Living Abroad And Becoming a Non-Resident

If you have left Canada to work in another country or are considering moving from Canada, it is important to consider the income tax consequences and your tax options.

If you are a resident of Canada, then you are required to pay income tax on your woldwide income.

closed_moving_boxLeaving Canada to take up residency in another country may not be enough to avoid Canada’s income tax. When you leave, you need to ensure you understand Canada’s residency requirements for income taxes and consider the exit tax.

What Is A Resident For Income Tax?

When determining if a person is a resident of Canada, the CRA will look at the fact surrounding each case. They will first look for residential ties. Residential ties include:

    • A Home Available for Occupation: If you have a home in Canada that is available at will for your use is seen as a significant residential tie. If the property is leased to an unrelated third party weakens the tie to Canada.
    • Spouse or Dependents: If you leave Canada but leave your spouse or dependent children here, this is seen as a significant residential tie to Canada.

Even if none of the above applies, the CRA will the look for secondary tests of residence. These items are looked at on a whole as opposed to individually and the more of these you have, the more likely you may be a resident. Secondary tests of residence include:

    • Furniture, clothing, cars and RV’s in Canada,
    • Memberships in clubs or other social organizations in Canada,
    • Canadian bank accounts,
    • Employment in Canada,
    • Credit cards,
    • RRSP’s, RRIF’s or other savings plans,
    • Brokerage accounts,
    • Actively managing a business,
    • If you have landed immigrant status or have work permits in Canada,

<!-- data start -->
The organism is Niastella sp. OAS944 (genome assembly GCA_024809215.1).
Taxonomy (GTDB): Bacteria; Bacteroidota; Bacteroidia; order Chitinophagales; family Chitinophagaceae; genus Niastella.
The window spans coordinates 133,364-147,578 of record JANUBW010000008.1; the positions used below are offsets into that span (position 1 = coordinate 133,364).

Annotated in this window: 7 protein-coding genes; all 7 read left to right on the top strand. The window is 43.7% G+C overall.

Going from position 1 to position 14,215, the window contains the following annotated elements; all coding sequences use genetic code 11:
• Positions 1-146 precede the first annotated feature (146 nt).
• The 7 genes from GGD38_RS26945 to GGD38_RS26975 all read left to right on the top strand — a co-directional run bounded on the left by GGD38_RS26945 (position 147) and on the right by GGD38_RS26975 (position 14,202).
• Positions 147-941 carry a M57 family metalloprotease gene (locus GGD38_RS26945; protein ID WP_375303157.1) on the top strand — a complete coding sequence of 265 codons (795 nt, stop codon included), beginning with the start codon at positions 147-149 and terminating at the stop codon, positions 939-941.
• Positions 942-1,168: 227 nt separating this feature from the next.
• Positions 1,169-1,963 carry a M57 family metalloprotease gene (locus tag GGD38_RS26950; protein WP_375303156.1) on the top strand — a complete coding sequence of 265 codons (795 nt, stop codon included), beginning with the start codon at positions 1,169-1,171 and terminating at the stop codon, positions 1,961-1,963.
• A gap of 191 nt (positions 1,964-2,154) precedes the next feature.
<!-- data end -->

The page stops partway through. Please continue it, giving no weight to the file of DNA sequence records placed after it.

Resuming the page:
• You have hospital or medical insurance in Canada,
    • A Canadian driver’s license,
    • A motor vehicle registered in a province or territory of Canada,
    • A seasonal dwelling place in Canada,
    • a Canadian passport, and
    • Memberships in Canadian unions or professional organizations.

Even if you do not meet any of the primary or secondary tests for residency, you can still be considered a resident of Canada for tax purposes if you are in the country for 183 days in any given calendar year.

The Exit Tax – Thanks For The Memories!

Let’s assume you decide to leave and you have no residential ties to Canada. The final tax hurrah may be the so-called exit tax.

At the point to cut your ties with Canada and take up residency elsewhere, Canada then considers you to have sold all of your assets at their fair market value. Any net taxable capital gains will be included in your income and accumulated income become immediately taxable.

Many people are unaware of this dispostion when they leave and many fail to file that final tax return. That is until the CRA sends a demand to file a tax return, which you only ignore at your own peril! The CRA can and will seize investent account and real estate in Cnaada if you fail to file.

Now it is possible to sever tax residency for a period of time and then re-establish residency later. This is a highly complex set of rules, but can allow for the potential to unwind the exit tax at a later date.

Help Is Available

If you have left Canada and did not file a final tax return, or perhaps you have received a request or demand to file, we can help bring your tax situation up to date. We offer affordable professional services.

Give us a call at (289) 288-1206 or contact us through email to arrange an appointment to bring your tax situation up to date.

Dean Paley

A graduate of Simon Fraser University, Dean started and operated an independent painting company while perusing a degree at SFU. After graduating from Simon Fraser, Dean entered the Certified General Accountants Program of Professional studies where he obtained the professional CGA designation. After a number of successful years as the head of finance for the Canadian operations in a global financial services firm, Dean moved into a marketing role and established and launched a tax, estate and financial planning support department and service to advisors and clients. During this time Dean successfully obtained the Certified Financial Planner (CFP) designation. Dean has been a member of the Canadian Forces Reserve spanning three decades serving in the Royal Westminster Regiment (B.C.), the Military Police and later as a commissioned officer in the Cadet Instructors Cadre in Hamilton Ontario. Dean Paley CGA CFP has been interviewed and quoted in major media such as the National Post, Financial Post, Toronto Star, Canadian Business, Money Sense and Investment Executive. Dean is married to his lovely wife Deborah and has four lovely children.